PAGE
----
Sterling has fallen to a record low, by one measure, since the Brexit vote. Is this good news or bad? It depends on who you ask.
As the effect of the depreciation trickles down to the economy, it is already affecting many players -- firms, consumers, investors, foreign visitors -- in ways both simple and complex, in the short term and for the long haul. Much will also depend on how much further the pound keeps falling and for how long.
U.K. exporters: If you are a company that sells a lot overseas then your goods have become cheaper for those customers. British gin-makers and Burberry are celebrating. The maker of the iconic trench coat in fact just unveiled a nice sterling-related profit bump. In September, a gauge of manufacturing activity posted its strongest reading since June 2014, thanks to an exchange-rate driven fillip to exports.
U.K. current account: The fall in the pound means exports and income from U.K. investments abroad will be worth more, offsetting Britain's reliance on foreign goods and capital. Economists surveyed by Bloomberg see the country's current-account deficit, near a record 7 percent of GDP, falling to 3.9 percent by mid-2017 while the Bank of England expects it to halve over the next three years.
U.K. equity investors: Markets were caught off-guard by the "No" vote on June 23, but after the initial sell-off, the FTSE 100 Index soared nearly 20 percent to a record high. This means investors have reaped a short-term windfall partly thanks to the exchange rate. But those gains are only true for local traders: foreign ones, who own more than half of the U.K. stock market, are sitting on losses this year, with the benchmark gauge down 6.4 percent in dollar terms.
Tourists visiting Britain: For visitors converting their foreign currency into pounds, it's like everything in U.K. shops suddenly went on sale. Tax-free spending by visitors increased 37 percent in August from a year earlier.
But the picture may not be so rosy in the future. Eurostar International Plc, which runs trains between London and mainland Europe, said Tuesday that it will cut jobs and trim train frequencies because of a decline in travel demand since the referendum.
British consumers: The pound’s decline is set to boost inflation to 2.2 percent on average next year from virtually zero in 2015, according to the latest Bloomberg survey, meaning consumers' money will be worth less and less. Consumer price growth already surged to 1 percent in September, the highest level in almost two years, with the prospects of more to come as retailer Tesco Plc recently faced off against Unilever NV over proposed price hikes on goods such as Marmite spread. At the same time, a closely-followed consumer confidence indicator remained in negative territory for a sixth month in September. This is all bad news for an economy as reliant on consumer spending as the U.K. is.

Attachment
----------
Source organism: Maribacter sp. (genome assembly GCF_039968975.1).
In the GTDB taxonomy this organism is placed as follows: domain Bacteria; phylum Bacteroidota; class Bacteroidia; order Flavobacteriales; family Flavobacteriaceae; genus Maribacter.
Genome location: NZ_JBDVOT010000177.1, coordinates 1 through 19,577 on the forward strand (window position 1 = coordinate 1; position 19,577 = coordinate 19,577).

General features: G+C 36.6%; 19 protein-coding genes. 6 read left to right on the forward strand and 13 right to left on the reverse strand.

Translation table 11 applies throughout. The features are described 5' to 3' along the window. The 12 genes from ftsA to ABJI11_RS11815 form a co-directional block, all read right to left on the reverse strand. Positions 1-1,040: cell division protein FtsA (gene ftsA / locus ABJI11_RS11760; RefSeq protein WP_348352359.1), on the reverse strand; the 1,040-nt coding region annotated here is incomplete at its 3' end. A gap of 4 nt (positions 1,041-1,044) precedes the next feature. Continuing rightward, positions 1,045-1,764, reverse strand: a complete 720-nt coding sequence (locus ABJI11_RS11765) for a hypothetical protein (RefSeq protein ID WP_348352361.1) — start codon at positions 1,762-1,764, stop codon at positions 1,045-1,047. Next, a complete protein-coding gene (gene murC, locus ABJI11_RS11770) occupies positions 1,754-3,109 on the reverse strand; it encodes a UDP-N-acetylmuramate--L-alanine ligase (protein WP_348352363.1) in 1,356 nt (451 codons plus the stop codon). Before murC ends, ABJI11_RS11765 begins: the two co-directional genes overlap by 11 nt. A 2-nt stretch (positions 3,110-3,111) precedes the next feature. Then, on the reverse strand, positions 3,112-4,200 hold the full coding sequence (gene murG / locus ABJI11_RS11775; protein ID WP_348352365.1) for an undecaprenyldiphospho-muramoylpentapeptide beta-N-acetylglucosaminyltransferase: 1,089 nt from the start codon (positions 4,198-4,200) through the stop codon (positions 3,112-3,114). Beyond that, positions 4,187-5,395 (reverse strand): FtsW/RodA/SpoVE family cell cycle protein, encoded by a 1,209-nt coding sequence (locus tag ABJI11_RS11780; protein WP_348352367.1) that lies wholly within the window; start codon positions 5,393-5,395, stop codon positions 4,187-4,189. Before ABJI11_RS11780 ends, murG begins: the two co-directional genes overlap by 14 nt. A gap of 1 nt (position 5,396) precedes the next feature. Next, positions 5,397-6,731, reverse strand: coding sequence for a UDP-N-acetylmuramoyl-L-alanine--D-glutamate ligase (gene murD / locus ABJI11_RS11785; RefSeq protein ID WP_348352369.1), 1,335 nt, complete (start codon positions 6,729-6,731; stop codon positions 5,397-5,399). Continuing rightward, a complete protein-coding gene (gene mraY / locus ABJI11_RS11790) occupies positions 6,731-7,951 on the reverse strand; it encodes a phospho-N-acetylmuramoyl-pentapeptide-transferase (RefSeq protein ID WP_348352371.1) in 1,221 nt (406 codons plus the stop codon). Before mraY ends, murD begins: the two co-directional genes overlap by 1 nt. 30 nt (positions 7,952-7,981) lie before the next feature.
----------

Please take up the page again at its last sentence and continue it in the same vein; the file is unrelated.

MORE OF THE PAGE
Companies' sourcing costs: Input prices -- including raw material, imported parts and equipment and other costs -- rose an annual 7.2 percent in September, official data show, leaving companies with having to choose between trimming profit margins or hitting customers with higher prices. That's increasingly the case even for U.K. firms who put currency protections in place, such as retailer Sports Direct International Plc whose hedge-related losses may cost it $43 million. Fellow retailer Next Plc has already warned that next year's sales will be hurt as its largely dollar-denominated sourcing costs increase.
British savers: Much like consumers beset by rising inflation, savers will see the purchasing power of their nest eggs decline, whether they're planning to cash out or diversify into non-pound-denominated assets. Meanwhile, interest rates will likely remain at record lows after the Bank of England cut rates in August and suggested more easing may be on the way.
British holidaymakers: Those in the U.K. planning a holiday to Spain may be in for a nasty shock when they go to exchange money at the airport or withdraw it from a foreign ATM. Since the referendum, the pound has lost between 10 and 18 percent against the five currencies representing Britons' favorite travel destinations.